- Volume 17 Issue 7
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Trends in Survival of Childhood Cancers in a University Hospital, Northeast Thailand, 1993-2012
- Wongmeerit, Phunnipit (Department of Pediatrics, Faculty of Medicine, Khon Kaen University) ;
- Suwanrungruang, Krittika (Cancer Unit, Faculty of Medicine, Khon Kaen University) ;
- Jetsrisuparb, Arunee (Department of Pediatrics, Faculty of Medicine, Khon Kaen University) ;
- Komvilaisak, Patcharee (Department of Pediatrics, Faculty of Medicine, Khon Kaen University) ;
- Wiangnon, Surapon (Cancer Unit, Faculty of Medicine, Khon Kaen University)
- Published : 2016.07.01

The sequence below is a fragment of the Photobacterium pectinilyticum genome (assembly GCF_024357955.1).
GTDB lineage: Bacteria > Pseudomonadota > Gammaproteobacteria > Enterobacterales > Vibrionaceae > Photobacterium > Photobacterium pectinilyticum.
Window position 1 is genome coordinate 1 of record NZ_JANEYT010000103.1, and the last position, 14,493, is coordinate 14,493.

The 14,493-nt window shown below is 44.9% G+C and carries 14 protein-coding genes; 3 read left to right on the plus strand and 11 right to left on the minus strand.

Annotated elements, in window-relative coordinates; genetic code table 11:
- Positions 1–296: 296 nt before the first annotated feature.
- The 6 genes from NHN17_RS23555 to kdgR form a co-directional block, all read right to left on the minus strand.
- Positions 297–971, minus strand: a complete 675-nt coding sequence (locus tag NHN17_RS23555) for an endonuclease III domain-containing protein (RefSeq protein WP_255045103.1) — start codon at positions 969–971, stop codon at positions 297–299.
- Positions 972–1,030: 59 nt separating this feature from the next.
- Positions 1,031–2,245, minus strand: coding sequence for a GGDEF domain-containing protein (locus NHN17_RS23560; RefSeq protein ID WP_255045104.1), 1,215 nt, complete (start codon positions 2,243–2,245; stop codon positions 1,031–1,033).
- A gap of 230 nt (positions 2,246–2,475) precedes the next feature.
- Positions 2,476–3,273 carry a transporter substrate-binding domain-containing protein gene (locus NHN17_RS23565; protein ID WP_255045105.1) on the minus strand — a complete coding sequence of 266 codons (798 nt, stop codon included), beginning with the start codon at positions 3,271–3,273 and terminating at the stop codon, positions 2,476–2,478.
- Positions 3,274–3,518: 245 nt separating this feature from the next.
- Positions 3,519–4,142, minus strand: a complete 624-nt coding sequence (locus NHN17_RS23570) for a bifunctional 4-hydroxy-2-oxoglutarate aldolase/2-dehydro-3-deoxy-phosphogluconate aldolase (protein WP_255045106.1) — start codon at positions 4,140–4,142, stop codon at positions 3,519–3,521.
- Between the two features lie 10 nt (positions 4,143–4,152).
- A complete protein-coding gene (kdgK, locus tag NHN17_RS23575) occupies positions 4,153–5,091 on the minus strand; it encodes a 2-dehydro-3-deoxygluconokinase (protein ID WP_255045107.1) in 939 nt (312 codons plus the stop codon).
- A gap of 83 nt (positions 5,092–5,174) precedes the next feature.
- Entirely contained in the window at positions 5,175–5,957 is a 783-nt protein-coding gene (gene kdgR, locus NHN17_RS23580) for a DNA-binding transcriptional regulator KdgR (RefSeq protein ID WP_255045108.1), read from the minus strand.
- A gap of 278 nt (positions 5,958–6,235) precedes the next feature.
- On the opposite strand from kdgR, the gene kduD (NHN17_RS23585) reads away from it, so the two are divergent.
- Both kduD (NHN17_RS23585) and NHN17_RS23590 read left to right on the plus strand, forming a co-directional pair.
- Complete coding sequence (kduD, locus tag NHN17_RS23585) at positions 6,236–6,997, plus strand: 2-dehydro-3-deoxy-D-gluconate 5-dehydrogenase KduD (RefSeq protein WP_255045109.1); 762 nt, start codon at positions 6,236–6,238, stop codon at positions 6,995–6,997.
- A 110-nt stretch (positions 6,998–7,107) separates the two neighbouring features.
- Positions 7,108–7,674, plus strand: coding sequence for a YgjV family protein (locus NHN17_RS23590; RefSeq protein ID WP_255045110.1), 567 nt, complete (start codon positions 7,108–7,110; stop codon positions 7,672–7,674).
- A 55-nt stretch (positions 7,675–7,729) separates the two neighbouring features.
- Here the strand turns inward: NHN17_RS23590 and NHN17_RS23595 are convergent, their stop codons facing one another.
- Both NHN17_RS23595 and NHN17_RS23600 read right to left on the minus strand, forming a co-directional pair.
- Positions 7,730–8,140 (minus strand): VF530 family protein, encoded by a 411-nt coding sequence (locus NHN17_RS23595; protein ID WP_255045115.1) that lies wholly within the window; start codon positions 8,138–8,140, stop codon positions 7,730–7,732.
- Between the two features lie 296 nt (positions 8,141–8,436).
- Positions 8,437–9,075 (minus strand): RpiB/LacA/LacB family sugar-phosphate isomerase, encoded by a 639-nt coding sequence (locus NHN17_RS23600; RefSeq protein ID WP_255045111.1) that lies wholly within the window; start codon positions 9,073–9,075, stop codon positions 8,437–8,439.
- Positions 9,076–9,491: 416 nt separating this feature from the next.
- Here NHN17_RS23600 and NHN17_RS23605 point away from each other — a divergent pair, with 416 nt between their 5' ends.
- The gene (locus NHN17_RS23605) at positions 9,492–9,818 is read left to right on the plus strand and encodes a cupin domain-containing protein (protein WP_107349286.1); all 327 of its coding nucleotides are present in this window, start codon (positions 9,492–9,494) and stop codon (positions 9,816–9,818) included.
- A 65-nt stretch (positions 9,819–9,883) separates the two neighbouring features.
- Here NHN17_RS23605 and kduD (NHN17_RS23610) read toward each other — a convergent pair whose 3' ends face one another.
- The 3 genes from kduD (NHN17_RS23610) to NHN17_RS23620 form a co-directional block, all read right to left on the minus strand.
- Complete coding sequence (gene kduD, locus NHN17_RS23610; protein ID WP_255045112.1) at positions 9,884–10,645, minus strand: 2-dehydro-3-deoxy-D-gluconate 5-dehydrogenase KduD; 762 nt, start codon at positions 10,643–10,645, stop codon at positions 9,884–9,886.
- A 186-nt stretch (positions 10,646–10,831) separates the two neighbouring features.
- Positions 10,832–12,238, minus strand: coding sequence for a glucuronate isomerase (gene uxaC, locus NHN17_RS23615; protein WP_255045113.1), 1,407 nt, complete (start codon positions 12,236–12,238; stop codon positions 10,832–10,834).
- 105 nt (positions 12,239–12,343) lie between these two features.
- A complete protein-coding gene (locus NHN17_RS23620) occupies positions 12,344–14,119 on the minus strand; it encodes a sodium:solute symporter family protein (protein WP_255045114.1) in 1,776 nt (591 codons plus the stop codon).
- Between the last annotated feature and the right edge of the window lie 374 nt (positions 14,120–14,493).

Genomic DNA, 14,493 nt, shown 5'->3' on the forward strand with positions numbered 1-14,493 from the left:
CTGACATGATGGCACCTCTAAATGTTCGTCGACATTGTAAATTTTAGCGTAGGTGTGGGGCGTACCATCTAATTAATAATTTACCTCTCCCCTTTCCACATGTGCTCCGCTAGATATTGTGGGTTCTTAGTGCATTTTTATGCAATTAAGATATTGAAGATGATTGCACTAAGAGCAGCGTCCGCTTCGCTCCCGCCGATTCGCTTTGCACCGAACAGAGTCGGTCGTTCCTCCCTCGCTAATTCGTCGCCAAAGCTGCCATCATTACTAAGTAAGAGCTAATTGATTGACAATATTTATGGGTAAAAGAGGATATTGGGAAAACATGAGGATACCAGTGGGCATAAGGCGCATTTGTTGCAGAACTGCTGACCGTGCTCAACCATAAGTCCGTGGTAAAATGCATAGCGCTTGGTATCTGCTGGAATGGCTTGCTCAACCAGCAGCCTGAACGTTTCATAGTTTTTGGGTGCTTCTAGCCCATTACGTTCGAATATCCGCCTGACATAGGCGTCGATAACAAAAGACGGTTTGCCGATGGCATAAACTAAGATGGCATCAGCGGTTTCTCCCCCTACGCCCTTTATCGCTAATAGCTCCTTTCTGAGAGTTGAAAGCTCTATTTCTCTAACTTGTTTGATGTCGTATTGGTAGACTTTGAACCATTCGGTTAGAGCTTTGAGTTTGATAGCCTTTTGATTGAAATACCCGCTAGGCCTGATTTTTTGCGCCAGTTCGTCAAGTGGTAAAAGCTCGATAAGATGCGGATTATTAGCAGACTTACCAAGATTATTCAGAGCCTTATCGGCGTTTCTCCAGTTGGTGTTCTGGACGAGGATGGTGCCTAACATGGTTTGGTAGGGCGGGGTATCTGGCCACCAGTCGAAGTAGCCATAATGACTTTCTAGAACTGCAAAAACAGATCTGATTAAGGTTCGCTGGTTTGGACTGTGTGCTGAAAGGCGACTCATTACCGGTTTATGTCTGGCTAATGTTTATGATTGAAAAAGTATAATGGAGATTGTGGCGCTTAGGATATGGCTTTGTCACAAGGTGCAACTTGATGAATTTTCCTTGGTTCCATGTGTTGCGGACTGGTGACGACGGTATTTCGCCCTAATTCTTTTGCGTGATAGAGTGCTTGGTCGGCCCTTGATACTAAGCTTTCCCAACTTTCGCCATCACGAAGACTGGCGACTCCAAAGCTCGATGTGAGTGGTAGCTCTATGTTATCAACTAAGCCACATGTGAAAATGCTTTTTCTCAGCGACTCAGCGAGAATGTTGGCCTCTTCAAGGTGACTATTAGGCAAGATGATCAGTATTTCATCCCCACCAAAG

Background: In Thailand, a national treatment protocol for childhood leukemia and lymphoma (LL) was implemented in 2006. Access to treatment has also improved with the National Health Security system. Since these innovations, survival of childhood LL has not been fully described. Materials and Methods: Trends and survival of children under 15 with childhood cancers diagnosed between 1993 and 2012 were investigated using the hospital-based data from the Khon Kaen Cancer Registry, Srinagarind Hospital, Faculty of Medicine, Khon Kaen University, Thailand. Childhood cancers were classified into 12 diagnostic groups, according to the ICCC based on the histology of the cancer. Survival rates were described by period, depending on the treatment protocol. For leukemias and lymphomas, survival was assessed for 3 periods (1993-99, 2000-5, 2006-12) while for solid tumors it was for 2 periods (before and after 2000). The impacts of sex, age, use of the national protocol, and catchment area on leukemia and lymphoma were evaluated. Overall survival was calculated using the Kaplan-Meier method while the Cox proportional hazard model was used for multivariate analysis. Trends were calculated using the R program. Results: A total of 2,343 childhood cancer cases were included. Survival for acute lymphoblastic leukemia (ALL) from 1993-9, 2000-5, and 2006-12 improved significantly (43.7%, 64.6%, and 69.9%). This was to a lesser extent true for acute non-lymphoblastic leukemia (ANLL) (28.1%, 42.0%, and 42.2%). Survival of non-Hodgkin lymphoma (NHL) also improved significantly (44%, 65.5%, and 86.8%) but not for Hodgkin disease (HD) (30.1%, 66.1%, and 70.6%). According to multivariate analysis, significant risk factors associated with poor survival in the ALL group were age under 1 and over 10 years, while not using the national protocol had hazard ratios (HR) of 1.6, 1.3, and 2.3 respectively. In NHL, only non-use of national protocols was a risk factor (HR 3.9). In ANLL and HD, none of the factors influenced survival. Survival of solid tumors (liver tumors, retinoblastomas) were significantly increased compared to after and before 2000 while survival for CNS tumors, neuroblastoma and bone tumors was not changed. Conclusions: The survival of childhood cancer in Thailand has markedly improved. Since implementation of national protocols, this is particularly the case for ALL and NHL. These results may be generalizable for the whole country.
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